Gilbert Ames Bliss

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9 May 1876
Chicago, Illinois, USA
8 May 1951
Harvey, Illinois, USA

Gilbert Bliss was an American mathematician, best known for his work on the calculus of variations.


Gilbert Bliss's parents were George Harrison Bliss and Mary Maria Gilbert. George Bliss was the president of the Chicago Edison Company which, by 1907, supplied all of Chicago's electricity. Bliss was born in the suburbs of Chicago into a wealthy family. However when he was seventeen years old and about to attend College, the United States, which had been in economic depression for six years, plunged into crisis. The level of the gold reserve in the federal Treasury was believed vital to assure redemption of government obligations. On 21 April 1893 the reserve fell below what was generally believed to be the necessary level and the result was panic as investors tried to change their assets into gold. Many businesses and financial institutions failed as prices dropped, and the Chicago Edison Company hit hard times. A period of severe economic depression followed that continued for over three years. Bliss's family were no longer able to support him through College so he had to find a way to support himself. He did so in two ways, first by winning a scholarship and second by making money by being a member of a professional mandolin group.

Bliss was one of the first American mathematicians to complete his studies in the United States before travelling to Europe. He entered the University of Chicago in 1893 and received his B.S. is 1897. He then began his graduate studies at Chicago in mathematical astronomy and his first publication was in that field. However mathematics was his real love and, in 1898, he began his doctoral studies working on the calculus of variations. His interest in the calculus of variations came through two sources, firstly from lecture notes of Weierstrass's 1879 course, of which he had a copy, and secondly from the inspiring lectures by Bolza which Bliss attended. Bliss received his doctorate in 1900 for a dissertation The Geodesic Lines on the Anchor Ring which was supervised by Bolza. Then he was appointed as an instructor at the University of Minnesota in 1900. He left Minnesota in 1902 to spend a year in Göttingen where he interacted with Klein, Hilbert, Minkowski, Zermelo, Schmidt, Max Abraham and Carathéodory. His fellow American Max Mason was a doctoral student at Göttingen during the year Bliss spent there. Bliss published two papers in 1902: one in the Annals of Mathematics was based on his doctoral dissertation and had the same title The geodesic lines on the anchor ring while the second in the Transactions of the American Mathematical Society was titled The second variation of a definite integral when one end-point is variable.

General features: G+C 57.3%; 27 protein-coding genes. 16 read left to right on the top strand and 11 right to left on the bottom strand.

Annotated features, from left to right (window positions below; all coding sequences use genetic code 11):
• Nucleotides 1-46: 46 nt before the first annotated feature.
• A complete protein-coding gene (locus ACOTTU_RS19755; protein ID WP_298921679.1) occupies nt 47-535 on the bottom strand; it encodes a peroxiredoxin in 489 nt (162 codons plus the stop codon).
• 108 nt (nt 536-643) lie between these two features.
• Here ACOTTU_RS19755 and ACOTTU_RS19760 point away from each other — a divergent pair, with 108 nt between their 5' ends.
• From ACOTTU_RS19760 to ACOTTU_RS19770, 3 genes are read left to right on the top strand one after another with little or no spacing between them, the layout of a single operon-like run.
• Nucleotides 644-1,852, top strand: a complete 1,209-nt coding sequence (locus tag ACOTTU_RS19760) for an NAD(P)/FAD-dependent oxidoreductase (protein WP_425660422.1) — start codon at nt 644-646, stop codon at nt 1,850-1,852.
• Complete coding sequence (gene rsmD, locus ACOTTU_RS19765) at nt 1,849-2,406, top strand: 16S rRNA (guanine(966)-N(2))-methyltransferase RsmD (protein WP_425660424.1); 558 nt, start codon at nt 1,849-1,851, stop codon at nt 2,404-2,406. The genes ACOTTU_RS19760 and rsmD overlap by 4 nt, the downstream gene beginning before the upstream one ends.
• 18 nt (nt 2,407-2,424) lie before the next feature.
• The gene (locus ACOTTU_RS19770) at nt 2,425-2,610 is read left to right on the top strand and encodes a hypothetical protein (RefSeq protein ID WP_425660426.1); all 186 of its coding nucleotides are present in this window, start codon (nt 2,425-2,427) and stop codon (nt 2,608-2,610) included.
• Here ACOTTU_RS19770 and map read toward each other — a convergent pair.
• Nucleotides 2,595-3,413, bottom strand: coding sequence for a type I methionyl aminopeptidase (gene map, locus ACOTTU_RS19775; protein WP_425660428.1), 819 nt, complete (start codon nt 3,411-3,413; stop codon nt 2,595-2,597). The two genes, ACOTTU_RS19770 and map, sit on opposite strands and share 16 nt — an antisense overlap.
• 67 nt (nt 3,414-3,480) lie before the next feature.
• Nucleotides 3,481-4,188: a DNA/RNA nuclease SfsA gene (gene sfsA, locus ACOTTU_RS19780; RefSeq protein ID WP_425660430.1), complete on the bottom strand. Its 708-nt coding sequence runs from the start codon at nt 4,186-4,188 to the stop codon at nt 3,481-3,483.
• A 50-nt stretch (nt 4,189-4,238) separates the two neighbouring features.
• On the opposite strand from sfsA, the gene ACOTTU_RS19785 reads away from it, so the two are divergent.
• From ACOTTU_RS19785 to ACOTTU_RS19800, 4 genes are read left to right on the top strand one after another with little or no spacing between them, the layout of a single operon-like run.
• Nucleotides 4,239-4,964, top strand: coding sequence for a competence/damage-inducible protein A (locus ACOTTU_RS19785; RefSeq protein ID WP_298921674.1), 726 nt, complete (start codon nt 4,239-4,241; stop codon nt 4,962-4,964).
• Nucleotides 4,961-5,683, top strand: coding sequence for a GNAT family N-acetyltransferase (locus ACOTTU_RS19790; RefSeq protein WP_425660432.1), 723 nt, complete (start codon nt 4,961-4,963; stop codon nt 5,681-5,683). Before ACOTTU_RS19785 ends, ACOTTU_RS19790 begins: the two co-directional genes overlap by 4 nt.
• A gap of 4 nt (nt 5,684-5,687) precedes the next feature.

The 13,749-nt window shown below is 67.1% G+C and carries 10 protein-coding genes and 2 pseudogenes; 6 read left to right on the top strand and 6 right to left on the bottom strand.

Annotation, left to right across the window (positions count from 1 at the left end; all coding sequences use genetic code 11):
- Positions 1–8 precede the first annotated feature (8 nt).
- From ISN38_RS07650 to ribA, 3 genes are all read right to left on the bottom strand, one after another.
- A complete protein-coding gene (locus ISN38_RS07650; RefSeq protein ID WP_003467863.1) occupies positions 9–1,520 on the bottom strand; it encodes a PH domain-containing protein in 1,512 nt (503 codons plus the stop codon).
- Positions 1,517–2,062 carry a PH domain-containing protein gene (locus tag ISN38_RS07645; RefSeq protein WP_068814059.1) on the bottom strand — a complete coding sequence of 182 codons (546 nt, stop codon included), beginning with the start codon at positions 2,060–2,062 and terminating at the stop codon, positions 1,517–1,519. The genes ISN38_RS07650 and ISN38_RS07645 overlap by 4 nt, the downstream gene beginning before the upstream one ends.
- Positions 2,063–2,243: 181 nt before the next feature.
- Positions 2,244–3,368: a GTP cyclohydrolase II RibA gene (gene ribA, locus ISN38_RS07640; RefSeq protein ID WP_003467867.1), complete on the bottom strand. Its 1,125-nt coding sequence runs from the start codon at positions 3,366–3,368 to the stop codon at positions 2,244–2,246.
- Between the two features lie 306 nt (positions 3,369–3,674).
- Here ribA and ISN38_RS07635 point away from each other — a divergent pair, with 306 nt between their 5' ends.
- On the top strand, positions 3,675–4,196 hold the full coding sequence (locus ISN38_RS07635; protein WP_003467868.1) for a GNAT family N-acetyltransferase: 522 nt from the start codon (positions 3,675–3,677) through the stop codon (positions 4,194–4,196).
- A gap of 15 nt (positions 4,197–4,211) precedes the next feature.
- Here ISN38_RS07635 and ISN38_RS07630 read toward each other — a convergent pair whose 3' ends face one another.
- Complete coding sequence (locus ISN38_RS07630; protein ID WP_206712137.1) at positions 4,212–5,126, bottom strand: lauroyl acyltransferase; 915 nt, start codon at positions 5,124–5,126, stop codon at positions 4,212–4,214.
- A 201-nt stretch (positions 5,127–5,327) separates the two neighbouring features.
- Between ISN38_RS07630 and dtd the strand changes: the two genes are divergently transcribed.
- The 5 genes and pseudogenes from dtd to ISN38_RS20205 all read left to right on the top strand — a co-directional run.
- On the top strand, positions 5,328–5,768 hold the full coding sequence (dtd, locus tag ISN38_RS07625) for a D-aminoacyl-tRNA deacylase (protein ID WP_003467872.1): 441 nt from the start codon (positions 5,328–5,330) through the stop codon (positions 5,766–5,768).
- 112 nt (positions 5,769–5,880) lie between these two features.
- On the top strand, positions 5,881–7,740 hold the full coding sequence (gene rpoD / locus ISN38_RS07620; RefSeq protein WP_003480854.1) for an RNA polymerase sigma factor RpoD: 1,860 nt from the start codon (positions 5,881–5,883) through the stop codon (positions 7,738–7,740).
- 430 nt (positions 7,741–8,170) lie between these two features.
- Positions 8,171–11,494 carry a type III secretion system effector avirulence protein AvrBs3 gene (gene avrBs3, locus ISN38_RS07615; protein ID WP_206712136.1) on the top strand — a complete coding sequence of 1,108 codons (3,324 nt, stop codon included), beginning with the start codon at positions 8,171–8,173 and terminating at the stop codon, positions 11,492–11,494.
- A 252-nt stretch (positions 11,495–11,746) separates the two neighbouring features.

Returning to the United States, Bliss was appointed to the University of Chicago in 1903, then in 1904 he was appointed as an assistant professor at the University of Missouri. Two further papers by him on the calculus of variations appeared in 1904, both in the Transactions of the American Mathematical Society. They were An existence theorem for a differential equation of the second order, with an application to the calculus of variations and Sufficient condition for a minimum with respect to one-sided variations. At Missouri his Head of Department was Hedrick but after a year he was offered a post at Princeton which he accepted, remaining there until 1908. At Princeton Bliss joined a strong group of young mathematicians including Eisenhart, Veblen, and Robert Moore. While at Princeton he was also an associate editor of the Annals of Mathematics. Bliss was appointed as an associate professor at the University of Chicago on the death of Maschke and he remained at Chicago until he retired. At this time he became an editor of the Transactions of the American Mathematical Society and continued in this rol until 1916. He was chairman of the Mathematics Department at Chicago from 1927 until he retired in 1941. We should remark however, that Duren in [5] was a graduate student in Chicago in the late 1920s and describes this period as the:-
... down cycle for mathematics at Chicago.
Bliss married Helen Hurd in 1912 and they had two children before Helen tragically died in the influenza epidemic of 1918. This epidemic, often called the Spanish Influenza Epidemic, was the most severe outbreak of influenza during the 20th century. It seems to have originated in Funston, Kansas, in early March 1918 and led to about 550,000 people dying in the United States while world wide around 30 million died. Bliss and his two children survived.

He worked on ballistics during World War I and designed new firing tables for artillery, publishing his work in two papers in the Journal of U.S. Artillery in 1919. His book Mathematics for Exterior Ballistics (1944) was based on this work and published to make the methods he devised during World War I available during World War II. W E Milne writes in a review:-